Police Media Release
Lacey Police Department Pledges to Advance Women in Policing: National 30×30 Pledge Aims to Bring More Women into Policing to Improve Public Safety, Community Outcomes, and Trust in Law Enforcement
Chief Almada has signed on to the 30×30 Pledge; a series of low- and no-cost actions policing agencies can take to improve the representation and experiences of women in law enforcement. The activities help policing agencies assess the current state of a department with regard to gender equity, identify factors that may be driving any disparities and develop and implement strategies and solutions to eliminate barriers and advance women in policing. These actions address recruitment, assessment, hiring, retention, promotion, and agency culture.
The Pledge is the foundational effort of the 30×30 Initiative – a coalition of police leaders, researchers, and professional organizations who have joined together to advance the representation and experiences of women in all ranks of policing across the United States. The 30×30 Initiative is affiliated with the Policing Project at NYU School of Law and the National Association of Women Law Enforcement Executives (NAWLEE).
The ultimate goal of the 30×30 Initiative is to reach 30 percent of women in police recruit classes by 2030, and to ensure policing agencies are truly representative of the jurisdiction the agency serves. While 30×30 is focused on advancing women in policing, these principles are applicable to all demographic diversity, not just gender.
More than 245 agencies, from major metro departments, including the New York City Police Department, to mid-sized, rural, university, and state policing agencies have signed the 30×30 Pledge. The Pledge is based on social science research that greater representation of women on police forces leads to better policing outcomes for communities. The Lacey Police Department is, and continues to be, the most diverse police department in Thurston County. In the last three years, Lacey Police Department has increased its ranks of female officers from 10% to 20%. It is also the only Washington State Association of Sheriffs and Police Chiefs accredited law enforcement agency in Thurston County.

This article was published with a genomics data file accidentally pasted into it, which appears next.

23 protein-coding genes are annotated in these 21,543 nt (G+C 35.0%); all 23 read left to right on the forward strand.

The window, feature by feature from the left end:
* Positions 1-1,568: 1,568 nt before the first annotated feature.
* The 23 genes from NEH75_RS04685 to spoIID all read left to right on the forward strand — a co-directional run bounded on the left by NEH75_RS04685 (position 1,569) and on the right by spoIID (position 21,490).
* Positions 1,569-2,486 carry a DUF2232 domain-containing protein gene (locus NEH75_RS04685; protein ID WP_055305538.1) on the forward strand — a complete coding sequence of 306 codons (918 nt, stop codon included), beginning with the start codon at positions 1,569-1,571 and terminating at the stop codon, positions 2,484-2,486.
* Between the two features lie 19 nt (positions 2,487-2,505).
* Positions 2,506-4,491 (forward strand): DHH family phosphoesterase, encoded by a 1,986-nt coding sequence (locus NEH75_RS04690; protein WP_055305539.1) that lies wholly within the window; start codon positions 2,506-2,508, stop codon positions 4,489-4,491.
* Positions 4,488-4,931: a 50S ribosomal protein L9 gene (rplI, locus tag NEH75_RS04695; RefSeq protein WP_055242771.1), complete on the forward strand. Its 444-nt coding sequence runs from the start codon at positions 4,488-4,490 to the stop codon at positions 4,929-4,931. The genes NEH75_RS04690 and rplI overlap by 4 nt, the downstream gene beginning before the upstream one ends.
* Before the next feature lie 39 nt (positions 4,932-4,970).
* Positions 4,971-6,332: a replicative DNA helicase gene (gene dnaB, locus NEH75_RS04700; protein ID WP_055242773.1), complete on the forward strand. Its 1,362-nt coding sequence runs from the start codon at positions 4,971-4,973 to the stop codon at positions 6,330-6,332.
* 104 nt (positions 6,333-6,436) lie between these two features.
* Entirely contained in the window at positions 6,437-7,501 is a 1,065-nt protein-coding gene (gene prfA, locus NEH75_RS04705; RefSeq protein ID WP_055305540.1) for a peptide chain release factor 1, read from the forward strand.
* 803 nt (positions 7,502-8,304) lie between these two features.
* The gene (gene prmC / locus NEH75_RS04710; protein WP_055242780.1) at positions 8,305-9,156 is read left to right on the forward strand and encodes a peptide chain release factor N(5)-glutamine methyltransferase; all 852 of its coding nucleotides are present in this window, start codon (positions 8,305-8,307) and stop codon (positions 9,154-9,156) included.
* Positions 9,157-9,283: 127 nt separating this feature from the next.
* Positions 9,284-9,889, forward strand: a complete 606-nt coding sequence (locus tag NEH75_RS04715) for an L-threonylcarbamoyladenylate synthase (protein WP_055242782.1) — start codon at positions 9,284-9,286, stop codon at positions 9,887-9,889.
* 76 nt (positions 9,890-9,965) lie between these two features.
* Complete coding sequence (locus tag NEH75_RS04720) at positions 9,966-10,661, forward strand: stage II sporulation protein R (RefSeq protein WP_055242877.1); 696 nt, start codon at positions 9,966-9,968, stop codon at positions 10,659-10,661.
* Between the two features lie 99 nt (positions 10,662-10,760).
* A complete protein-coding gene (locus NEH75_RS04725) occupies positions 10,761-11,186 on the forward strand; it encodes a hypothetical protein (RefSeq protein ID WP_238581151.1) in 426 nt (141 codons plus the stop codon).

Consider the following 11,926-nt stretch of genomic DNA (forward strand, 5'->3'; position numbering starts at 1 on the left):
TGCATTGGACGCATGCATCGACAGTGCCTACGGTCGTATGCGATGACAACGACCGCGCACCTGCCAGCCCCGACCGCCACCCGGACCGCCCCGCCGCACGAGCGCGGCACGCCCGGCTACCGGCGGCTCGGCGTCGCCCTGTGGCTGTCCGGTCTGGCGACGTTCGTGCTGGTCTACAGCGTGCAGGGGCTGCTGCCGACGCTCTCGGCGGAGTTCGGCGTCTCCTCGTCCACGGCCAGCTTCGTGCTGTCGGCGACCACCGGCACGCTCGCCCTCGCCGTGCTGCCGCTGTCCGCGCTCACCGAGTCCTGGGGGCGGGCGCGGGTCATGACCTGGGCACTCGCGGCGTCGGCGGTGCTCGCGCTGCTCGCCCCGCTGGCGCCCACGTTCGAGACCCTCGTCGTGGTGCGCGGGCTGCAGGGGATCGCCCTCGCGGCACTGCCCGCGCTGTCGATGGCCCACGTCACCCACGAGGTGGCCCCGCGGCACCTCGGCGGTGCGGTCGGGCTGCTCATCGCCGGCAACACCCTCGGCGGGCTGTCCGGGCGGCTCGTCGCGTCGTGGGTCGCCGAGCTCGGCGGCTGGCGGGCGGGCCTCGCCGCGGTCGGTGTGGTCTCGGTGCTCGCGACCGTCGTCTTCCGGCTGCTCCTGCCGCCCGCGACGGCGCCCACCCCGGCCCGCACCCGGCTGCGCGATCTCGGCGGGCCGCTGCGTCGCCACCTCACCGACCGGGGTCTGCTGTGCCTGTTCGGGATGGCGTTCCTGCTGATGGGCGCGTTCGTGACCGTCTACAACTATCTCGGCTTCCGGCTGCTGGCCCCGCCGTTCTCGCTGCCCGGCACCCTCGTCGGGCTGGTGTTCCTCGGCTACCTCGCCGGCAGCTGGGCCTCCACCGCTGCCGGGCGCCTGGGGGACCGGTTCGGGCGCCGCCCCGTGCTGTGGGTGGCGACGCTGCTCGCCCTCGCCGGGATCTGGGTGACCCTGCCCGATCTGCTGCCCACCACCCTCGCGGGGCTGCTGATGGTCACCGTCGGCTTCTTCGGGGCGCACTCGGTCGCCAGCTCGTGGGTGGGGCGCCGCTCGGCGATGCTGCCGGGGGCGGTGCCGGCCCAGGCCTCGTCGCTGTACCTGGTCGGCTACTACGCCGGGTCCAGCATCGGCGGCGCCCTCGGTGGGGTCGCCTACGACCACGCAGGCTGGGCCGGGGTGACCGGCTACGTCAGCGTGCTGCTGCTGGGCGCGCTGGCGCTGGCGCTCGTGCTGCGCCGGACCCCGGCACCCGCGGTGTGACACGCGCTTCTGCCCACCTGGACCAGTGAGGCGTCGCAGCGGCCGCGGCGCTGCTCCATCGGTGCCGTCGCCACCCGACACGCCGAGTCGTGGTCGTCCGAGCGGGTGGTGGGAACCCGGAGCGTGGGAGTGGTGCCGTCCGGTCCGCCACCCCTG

Currently, women make up only 12% of sworn officers and 3% of police leadership in the U.S. This under representation of women in policing has significant public safety implications. Research suggests that women officers:
- Use less force and less excessive force
- Are named in fewer complaints and lawsuits
- Are perceived by communities as being more honest and compassionate
- See better outcomes for crime victims, especially in sexual assault cases
For more information, visit 30x30initiative.org.